Wednesday, January 15, 2014
LEE DANIELS’ THE BUTLER (2013)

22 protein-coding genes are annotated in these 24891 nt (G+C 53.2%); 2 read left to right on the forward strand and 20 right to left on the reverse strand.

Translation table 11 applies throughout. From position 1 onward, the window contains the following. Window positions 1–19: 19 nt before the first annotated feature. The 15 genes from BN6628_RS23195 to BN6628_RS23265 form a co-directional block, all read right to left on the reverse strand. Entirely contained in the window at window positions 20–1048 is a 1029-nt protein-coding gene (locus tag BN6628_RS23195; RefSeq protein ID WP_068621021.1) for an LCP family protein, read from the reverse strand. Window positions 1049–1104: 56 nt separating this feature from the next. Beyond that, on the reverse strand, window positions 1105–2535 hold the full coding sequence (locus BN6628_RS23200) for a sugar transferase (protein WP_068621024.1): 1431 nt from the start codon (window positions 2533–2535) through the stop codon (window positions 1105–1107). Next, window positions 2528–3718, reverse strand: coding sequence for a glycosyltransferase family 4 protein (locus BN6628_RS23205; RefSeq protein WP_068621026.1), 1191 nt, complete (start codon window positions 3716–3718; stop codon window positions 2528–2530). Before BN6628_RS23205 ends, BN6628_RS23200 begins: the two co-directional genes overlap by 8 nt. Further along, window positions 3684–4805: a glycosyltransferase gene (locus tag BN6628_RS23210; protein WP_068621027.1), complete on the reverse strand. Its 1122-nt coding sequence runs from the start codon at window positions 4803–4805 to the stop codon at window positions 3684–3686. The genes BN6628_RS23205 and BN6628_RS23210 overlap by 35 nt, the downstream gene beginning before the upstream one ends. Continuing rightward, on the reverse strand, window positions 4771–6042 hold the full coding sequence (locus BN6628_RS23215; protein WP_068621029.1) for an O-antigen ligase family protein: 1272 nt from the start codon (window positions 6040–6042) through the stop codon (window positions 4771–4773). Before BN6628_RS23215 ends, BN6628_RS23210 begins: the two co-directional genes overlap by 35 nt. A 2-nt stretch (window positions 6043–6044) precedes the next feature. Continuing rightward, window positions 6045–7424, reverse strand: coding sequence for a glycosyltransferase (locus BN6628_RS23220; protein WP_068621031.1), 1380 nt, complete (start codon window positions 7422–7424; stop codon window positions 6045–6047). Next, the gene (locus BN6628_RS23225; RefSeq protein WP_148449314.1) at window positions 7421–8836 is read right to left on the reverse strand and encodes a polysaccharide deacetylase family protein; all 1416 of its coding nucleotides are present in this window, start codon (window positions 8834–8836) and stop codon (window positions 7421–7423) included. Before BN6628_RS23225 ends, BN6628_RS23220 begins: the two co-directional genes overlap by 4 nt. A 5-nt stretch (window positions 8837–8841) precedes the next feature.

From humble origins as a sharecropper’s son, Cecil Gaines (Forest Whitaker) becomes a White House butler for numerous U.S. Presidents beginning with Dwight Eisenhower (Robin Williams) around the time he sent troops to enforce the desegregation of public schools. So begins director Lee Daniels’ entertaining and unruly odyssey of civil rights and race relations in America. Danny Strong’s shrewd, episodic script (based on Wil Haygood’s article about the life of Eugene Allen) drops in on major moments in history but shows them primarily from Cecil’s observations in the workplace and his personal clashes at home. As the Kennedy (James Marsden) and Johnson (Liev Schreiber) administrations grapple with racial violence in the South, Cecil and wife Gloria (Oprah Winfrey) worry about activist son Louis (David Oyelowo) and his involvement with the Freedom Riders. After the assassination of Martin Luther King, Jr. and with the Vietnam War’s escalation by the Nixon (John Cusack) administration, the close knit Gaines family begins to fray. Louis flirts with the Black Panthers, and youngest son Charlie (Elijah Kelley) heads overseas to fight for his country. Cecil also struggles for equal pay for the black White House staff, which includes Carter Wilson (Cuba Gooding, Jr.) and James Holloway (Lenny Kravitz), with a quiet, persistent campaign. The Reagan (Alan Rickman) administration finally agrees to the pay increase, but its refusal to denounce apartheid sows seeds of concern in the butler. The First Lady (Jane Fonda) invites the Gaines to attend a state dinner as guests, but it is readily apparent to them that their presence is more for show than a meaningful gesture. And shortly thereafter Cecil retires. With its unstable mix of domestic drama, history lesson, and self-conscious stunt casting, the film shouldn’t work. Yet it does, due in large part to rich, committed performances by the remarkable Whitaker and the surprising Winfrey. By limiting their story to snapshots of turbulent times viewed both up close and from afar, Daniels and Strong show us where we’ve been, how far we’ve come, and the distance that remains.